Guide to the Boboli Gardens in Florence

Boboli Gardens: an open-air museum

Boboli Gardens is one of the most important examples of Italian Renaissance garden. Equipped with a large botanical and architectural heritage, the Boboli Gardens is considered as a real open air museum.

A garden full of history and able to enchant visitors thanks to sequences with perspective created by architects who have designed and realised it.

The park, proclaimed a Unesco World Heritage site in June 2013, covers an area of about 45,000 m².

pitti palace boboli gardens Belvedere
Giusto Utens – View of Pitti Palace and Boboli Gardens (1599)

Why is it called Boboli?

On the origin of the name of the Garden we have collected two hypotheses: according to the first name would be the contraction of the surname of the family Borgolo, which had possessions in this area; the second theory says that the name Boboli was to used to identify the area of via Romana, where is the garden, in the middle ages.

The history of the garden

The garden as we see now is the result of several intervention that have followed since it was created in the 16th century until the 19th century.

Boboli was born in the mid 16th century when takes the place of previous agricultural areas situated behind Palazzo Pitti and along via Romana up to the city gate. The initial project was commissioned by  Cosimo I de’ Medici to Niccolò Pericoli aka “il Tribolo. Later, many other great artists worked in the creation of the Park. Between them there were Vasari, Ammannati, Giambologna and Buontalenti.

Boboli Gardens Florence anfiteatro and belvedere fort
The amphitheater in Boboli Gardens (Photo by Sailko / CC BY)

The guide to the Boboli Gardens in Florence

How to get into the Boboli Gardens

The Park has many entrances, the main one is through the Pitti Palace. To get into the garden you must cross the inner courtyard (cortile dell’Ammannati) of Pitti Palace  which is located just behind the main entrance.

Map of Boboli Gardens Florence
Map of Boboli Gardens (click to open)

What to see in the Boboli Gardens

The first part of the park, dominated by the Belvedere Fort, is all around the amphitheatre and the fountain of Neptune. In the eastern part you can find the elegant Kaffeehaus, built between 1774 and 1775. After the Neptune, there are the Giardino del Cavaliere (knight’s garden) and the Casino del Cavaliere (knoght’s house) (where is the Museum of porcelain).

Boboli Gardens Florence Kafeehaus
Kafeehaus (Photo by Sailko / CC BY)

The second part of the garden is crossed by the Viottolone (Cyprus Road),  a wide tree-lined avenue that leads us through a descent towards the end of the Park. At the of the Viottolone we find the Vasca dell’Isola; a small artificial lake with an island in the middle, that can be reached through two passages. A little further on, in the area closest to Porta Romana, there is the Prato delle Colonne (pillars’ field).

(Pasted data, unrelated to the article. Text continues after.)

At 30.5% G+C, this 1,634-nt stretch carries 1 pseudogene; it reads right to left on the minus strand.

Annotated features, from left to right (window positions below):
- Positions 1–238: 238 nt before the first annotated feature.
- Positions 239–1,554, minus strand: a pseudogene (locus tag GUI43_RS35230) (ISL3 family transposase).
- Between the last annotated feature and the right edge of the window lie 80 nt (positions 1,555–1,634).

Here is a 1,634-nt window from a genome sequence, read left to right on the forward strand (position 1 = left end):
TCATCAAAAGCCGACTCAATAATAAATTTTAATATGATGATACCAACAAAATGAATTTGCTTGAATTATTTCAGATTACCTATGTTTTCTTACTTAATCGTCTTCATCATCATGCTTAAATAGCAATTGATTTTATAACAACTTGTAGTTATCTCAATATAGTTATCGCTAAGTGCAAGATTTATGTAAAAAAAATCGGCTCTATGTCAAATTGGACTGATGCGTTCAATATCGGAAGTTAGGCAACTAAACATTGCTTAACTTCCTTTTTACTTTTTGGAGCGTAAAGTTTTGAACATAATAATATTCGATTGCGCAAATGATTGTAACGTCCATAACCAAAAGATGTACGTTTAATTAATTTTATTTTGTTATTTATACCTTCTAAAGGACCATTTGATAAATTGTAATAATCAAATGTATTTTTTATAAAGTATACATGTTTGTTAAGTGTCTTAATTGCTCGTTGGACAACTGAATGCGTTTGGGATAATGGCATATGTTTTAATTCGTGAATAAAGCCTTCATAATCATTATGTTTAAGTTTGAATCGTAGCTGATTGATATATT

Boboli Gardens Florence Viottolone
Viottolone (Photo by Dimitris Kamaras/ CC BY)

On the side closest to via Romana there are two interesting structures: la Limonaia (lemon house) and the Palazzina della Meridiana, (house of meridian) where is the Galleria del Costume (Museum of costume).

Boboli Gardens Florence Limonaia
Limonaia (Photo by Sailko / CC BY)

Where is the Boboli Gardens

The main entrance to the garden is in Piazza Pitti. In addition to the entrance from Palazzo Pitti, there are three other entrances: from Belvedere Fort, from Via Romana 37/a (Annalena entrance) and from Porta Romana.

How to get to Boboli Gardens

Boboli is not very easy to reach by car, because of traffic limitations and also beacause is very hard to park in that area. One of the nearest car parks is located near Porta Romana.
The bus lines (ATAF) that arrive in the area are the 11, and the D; both lines run from the central train station.

Regulation of the Boboli Gardens

In order to preserve the Park, was introduced a regulation for the visitors. For example it is forbidden to bring dogs and other animals, play with the ball or introduce bicycles.
If you have kids, bring them to visit the Boboli Gardens, though keep them always under control, remember that it’s not a garden like the others!

Opening hours

The garden is oper every day
November- February: 8.15 – 16.30
March: 8.15 – 17.30
April-May and September-October: 8.15 – 18.30
Jun-August: 8.15 – 19.30

Closing: first and last monday of every month, 1 january, 1 may, 25 december.


The ticket also includes admission to the Museum of porcelain and the Bardini gardens.

Price: Regular 7 euro, reduced 3,50 euro
During temporary exhibitions, the price is 10 euro for the regular and 5 for reduced.

Free admission the first Sunday of every month.

Who lives in Florence enjoy free admission on entering from the entrances of via Romana and Porta Romana.

For more information, please consult the official site.

Where to eat near the Boboli Gardens

In the District of San Frediano there are lots of bars and restaurants to suit all tastes and budgets. Among these we mention the pizzeria Gustapizza, Trattoria I’Raddi and Il Santo Bevitore.

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